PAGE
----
© Reuters. FILE PHOTO – People stroll through shopping centers as they wait for businesses to open to unvaccinated customers in response to COVID-19 regulations. This follows months of locking down orders in order to reduce the increase in cases in Sydney (Australia).
SYDNEY – Australian retail sales rebounded strongly in October following the removal of many home-based restrictions. The result was a surge of pent-up spending, further proof of the rapid recovery of the economy from a panic-driven slump.
The Australian Bureau of Statistics released data on Friday showing that retail sales rose 4.9% to A$31.1 Billion ($22.31 Billillion) in October, extending September’s strong 1.7% jump.
This was nearly double the market expectations of a 2.5% increase, with clothes stores reporting gains almost 28% and department stores reporting 22% respectively. Restaurants reported a 12% rise.
This cash injection will see the A$360billion retail sector make an important contribution to economic growth.
Marcel Thieliant (a Capital Economics senior economist) stated, “Real consumer expenditure could bounce back 10% this quarter. It would leave it very close its pre-Delta peak.”
“And because the household savings rate is still high, there will be a continued increase in consumption next year.”
There are signs that this splurge continues as the national vaccination rate of 86% has allowed Sydney to reopen without any restrictions.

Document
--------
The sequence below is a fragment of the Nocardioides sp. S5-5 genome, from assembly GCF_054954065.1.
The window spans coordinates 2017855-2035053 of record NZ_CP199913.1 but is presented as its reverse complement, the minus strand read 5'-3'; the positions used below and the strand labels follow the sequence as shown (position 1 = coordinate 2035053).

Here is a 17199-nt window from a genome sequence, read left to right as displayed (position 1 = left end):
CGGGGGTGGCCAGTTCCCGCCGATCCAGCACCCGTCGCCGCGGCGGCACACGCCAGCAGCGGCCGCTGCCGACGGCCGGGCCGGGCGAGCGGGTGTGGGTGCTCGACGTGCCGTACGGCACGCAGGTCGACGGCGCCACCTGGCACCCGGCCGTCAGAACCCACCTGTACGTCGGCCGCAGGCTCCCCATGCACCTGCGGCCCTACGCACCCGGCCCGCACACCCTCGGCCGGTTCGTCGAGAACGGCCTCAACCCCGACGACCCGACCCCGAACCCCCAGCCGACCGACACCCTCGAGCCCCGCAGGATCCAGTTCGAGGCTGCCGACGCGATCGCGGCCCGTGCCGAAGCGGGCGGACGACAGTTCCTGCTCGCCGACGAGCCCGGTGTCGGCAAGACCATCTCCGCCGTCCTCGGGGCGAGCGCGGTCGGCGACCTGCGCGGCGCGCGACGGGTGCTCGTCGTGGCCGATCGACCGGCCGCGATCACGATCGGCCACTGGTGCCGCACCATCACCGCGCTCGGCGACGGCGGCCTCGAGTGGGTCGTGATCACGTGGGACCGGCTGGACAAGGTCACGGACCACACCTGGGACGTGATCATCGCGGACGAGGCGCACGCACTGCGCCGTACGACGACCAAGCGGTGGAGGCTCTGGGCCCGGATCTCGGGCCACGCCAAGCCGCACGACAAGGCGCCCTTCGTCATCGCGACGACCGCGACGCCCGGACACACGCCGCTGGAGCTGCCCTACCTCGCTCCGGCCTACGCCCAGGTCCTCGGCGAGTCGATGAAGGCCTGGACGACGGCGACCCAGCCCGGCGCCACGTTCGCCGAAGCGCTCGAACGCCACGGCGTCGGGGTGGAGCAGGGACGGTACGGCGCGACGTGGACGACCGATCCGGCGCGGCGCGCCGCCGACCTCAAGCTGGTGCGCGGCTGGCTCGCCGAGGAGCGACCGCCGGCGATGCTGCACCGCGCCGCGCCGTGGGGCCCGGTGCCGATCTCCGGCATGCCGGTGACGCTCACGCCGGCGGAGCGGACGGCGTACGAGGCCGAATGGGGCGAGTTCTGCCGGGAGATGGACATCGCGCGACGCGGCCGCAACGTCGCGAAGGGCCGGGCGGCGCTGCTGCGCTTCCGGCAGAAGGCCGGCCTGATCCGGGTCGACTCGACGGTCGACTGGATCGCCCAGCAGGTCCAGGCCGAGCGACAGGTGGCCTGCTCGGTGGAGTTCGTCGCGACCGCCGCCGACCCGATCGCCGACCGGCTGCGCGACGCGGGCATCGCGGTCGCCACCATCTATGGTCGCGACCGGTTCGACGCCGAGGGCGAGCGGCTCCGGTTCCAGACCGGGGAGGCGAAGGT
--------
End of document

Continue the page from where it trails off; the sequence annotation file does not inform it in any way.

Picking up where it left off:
This month’s spending on bank cards is around 10% higher than pre-pandemic levels. Online retailers also report a record Black Friday, as Christmas shopping gets underway.
Matthew Hassan (Westpac senior economist) said that this year is set to be even stronger with rebounds opening in full swing, and the risks of delivery delays and shortages encouraging consumers to shop earlier.
Given that household consumption is approximately 55% of GDP, this gives the economy a boost. This was the most significant casualty in lockdowns last quarter.
Next week’s official GDP report will be available. It could reveal a drop of about 3% for the third quarter. However, Australia’s excellent export performance should offset some of this pain.
CBA analysts estimate that the economy contracted 3.5% during the quarter. Westpac, however, has raised its forecast to show a contraction by 2.5%, compared with a previously predicted 4.0% plunge.
Gareth Aird from CBA, head of Australian economics said that the GDP report would be another historical release because half of Australia was locked down.
However, the world has seen a dramatic shift in the last few years. Vaccination rates are extremely high and lockdowns have ended. The economy is now firing on all cylinders.
($1 = 1.3941 Australian dollars)
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